Spartan Reflections

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University of California Press, Jul 17, 2003 - History - 276 pages
The complex and distinctive Spartan tradition has been a prominent theme in western thinking from antiquity to today. Sparta is also one of a handful of ancient Greek cities with enough existing evidence for historians to create a realistic social portrait. Over the past quarter-century Paul Cartledge has established himself as the leading international authority on ancient Sparta. Spartan Reflections is a superb collection of his essays—two are published here for the first time, and the rest, often difficult to locate, have been revised and updated for publication in book form. Giving us a real sense of what Sparta was like as a culture, these essays constitute a fascinating introduction to and overview of ancient Spartan history and its reception. This collection, unique in breadth and scope, will be an essential source for anyone interested in this idiosyncratic society.

Cartledge brings us up to date on what is known about the most important and intriguing aspects of Sparta: its military development, questions of gender and sexuality, and the difficult problem of artistic and literary aspects of Sparta. We learn about the institutions that distinguished Sparta from other city-states, including its religion, education process, degree of literacy, secret service, unusual system of servitude, and institutionalized pederasty. Throughout, Cartledge also makes important comparisons with Athens, helping us grasp what is really striking about Sparta.

Cartledge's writing is clear and engaging as he draws from myriad sources both ancient and modern, as well as from political and cultural theory. These essays, together with their magisterial bibliography, demonstrate his remarkable scholarly and intellectual range. Spartan Reflections will be an important source on the most significant issues in Sparta scholarship today as well as a fascinating look at this culture for general readers.

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You are apart of a superb collection.. I was on channel 7 news roof top... Just coming from a 17 and 0 completion in age no sex before marriage experience as a Christian/Spartan... And had to years of college already done for myself.. You are apart of a superb collection! 17 and 0 then Police aide come when you were and here you are cheering are first black presidential run on in America come the votes winning out on the other side of the election. You are apart of a superb collection I was inspired to believe that I was. Coming back to California from Minnesota.. Come where channel 7's rooftop was... In my eclipse car I drove to Berkeley to sing up for Christian college to help America's Church Hood share my story of from 1982 come when I was baptized as an elementary student to channel 7 news come me being 25 years old then.... Not every one would see that the inspiration here is a superb collection... Again then the plan was "but if I put some Christian college with it..." In conclusion in parallel to Spartan Reflection Terrill your story really helps out divinity and justice and is in a superb collection even without Christian college!! Why? And How come? Then becomes the question ...... Relic/Church Boy Nehemiah/Terrill TC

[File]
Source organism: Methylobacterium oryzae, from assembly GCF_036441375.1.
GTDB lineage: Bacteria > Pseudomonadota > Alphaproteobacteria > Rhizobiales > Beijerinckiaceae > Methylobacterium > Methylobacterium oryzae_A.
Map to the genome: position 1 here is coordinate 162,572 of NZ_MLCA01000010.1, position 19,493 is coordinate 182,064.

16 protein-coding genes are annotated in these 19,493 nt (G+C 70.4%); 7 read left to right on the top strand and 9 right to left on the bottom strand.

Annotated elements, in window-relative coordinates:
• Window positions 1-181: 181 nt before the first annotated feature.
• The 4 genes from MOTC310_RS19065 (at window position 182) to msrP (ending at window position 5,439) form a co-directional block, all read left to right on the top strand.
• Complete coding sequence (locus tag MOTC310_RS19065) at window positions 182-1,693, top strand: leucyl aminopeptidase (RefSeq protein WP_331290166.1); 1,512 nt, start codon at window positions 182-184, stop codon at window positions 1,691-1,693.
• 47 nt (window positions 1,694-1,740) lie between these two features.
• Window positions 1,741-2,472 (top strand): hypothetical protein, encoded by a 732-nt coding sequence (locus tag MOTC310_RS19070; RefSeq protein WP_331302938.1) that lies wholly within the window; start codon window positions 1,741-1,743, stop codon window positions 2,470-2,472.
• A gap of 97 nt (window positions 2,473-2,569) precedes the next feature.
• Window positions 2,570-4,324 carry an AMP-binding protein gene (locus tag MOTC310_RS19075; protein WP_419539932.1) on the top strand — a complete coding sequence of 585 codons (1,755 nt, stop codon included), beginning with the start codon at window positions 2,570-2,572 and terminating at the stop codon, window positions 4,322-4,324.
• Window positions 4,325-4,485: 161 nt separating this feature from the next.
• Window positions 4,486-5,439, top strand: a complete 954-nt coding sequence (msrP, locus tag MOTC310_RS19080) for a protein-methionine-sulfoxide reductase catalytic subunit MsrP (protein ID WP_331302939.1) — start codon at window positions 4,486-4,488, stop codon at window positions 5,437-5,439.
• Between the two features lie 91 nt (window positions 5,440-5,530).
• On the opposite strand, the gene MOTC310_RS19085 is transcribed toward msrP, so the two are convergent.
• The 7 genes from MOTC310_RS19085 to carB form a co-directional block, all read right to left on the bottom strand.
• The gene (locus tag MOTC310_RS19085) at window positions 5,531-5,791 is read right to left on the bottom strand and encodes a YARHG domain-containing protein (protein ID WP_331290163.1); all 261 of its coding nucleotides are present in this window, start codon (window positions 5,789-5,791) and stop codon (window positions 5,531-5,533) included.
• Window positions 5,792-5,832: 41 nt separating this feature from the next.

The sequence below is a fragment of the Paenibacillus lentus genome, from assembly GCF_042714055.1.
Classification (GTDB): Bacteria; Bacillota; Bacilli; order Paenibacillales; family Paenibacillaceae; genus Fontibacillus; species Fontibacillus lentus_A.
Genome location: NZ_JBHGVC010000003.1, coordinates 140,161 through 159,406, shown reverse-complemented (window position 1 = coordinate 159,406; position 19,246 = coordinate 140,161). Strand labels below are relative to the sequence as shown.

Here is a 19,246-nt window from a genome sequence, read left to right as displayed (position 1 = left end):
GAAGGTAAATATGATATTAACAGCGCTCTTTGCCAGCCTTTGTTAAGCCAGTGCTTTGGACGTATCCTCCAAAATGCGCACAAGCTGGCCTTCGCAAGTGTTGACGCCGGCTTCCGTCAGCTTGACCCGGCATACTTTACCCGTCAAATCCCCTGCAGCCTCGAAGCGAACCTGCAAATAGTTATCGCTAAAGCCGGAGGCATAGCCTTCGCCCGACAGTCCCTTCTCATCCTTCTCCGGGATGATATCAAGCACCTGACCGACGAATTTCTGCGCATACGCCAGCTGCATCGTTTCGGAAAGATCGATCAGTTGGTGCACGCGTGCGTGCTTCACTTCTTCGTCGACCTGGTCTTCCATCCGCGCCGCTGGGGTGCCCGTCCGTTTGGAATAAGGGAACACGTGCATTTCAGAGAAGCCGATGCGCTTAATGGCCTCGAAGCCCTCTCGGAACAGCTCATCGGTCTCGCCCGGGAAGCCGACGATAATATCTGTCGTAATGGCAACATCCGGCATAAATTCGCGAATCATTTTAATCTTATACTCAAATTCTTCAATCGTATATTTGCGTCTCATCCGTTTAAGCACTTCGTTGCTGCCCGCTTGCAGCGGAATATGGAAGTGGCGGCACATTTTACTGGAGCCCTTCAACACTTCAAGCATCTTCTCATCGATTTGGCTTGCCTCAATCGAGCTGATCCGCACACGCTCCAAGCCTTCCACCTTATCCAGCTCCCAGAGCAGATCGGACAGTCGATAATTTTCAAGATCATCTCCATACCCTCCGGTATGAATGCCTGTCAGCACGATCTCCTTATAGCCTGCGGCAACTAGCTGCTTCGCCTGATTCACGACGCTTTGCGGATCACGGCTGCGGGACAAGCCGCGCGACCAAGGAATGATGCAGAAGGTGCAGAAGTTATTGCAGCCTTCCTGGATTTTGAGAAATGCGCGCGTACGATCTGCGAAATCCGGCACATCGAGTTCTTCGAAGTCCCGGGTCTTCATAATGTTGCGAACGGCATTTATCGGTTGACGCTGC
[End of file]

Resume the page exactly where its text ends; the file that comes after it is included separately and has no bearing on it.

SpartaWatching General Introduction
City and Chora in Sparta Archaic to Hellenistic
The Peculiar Position of Sparta in the Development of the Greek CityState
Literacy in the Spartan Oligarchy
Spartan Kingship Doubly Odd?
Comparatively Equal A Spartan Approach
A Spartan Education
The Politics of Spartan Pederasty
Rebels and Sambos in Classical Greece A Comparative View
The Birth of the Hoplite Spartas Contribution to Early Greek Military Organization
The Mirage of Lykourgan Sparta Some Brazen Reflections
The Importance of Being Dorian An Onomastic Gloss on the Hellenism of Oscar Wilde
Index Locorum
General Index

Spartan Wives Liberation or Licence?

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About the author (2003)

Paul Cartledge is Professor of Greek History, University of Cambridge. He is the author of many books, including Sparta and Lakonia: A Regional History 1300?362 B. C.(1979), Agesilaos and the Crisis of Sparta(1987), The Spartans: An Epic History(November 15, 2002), and (with A. Spawforth) Hellenistic and Roman Sparta: A Tale of Two Cities (1989).

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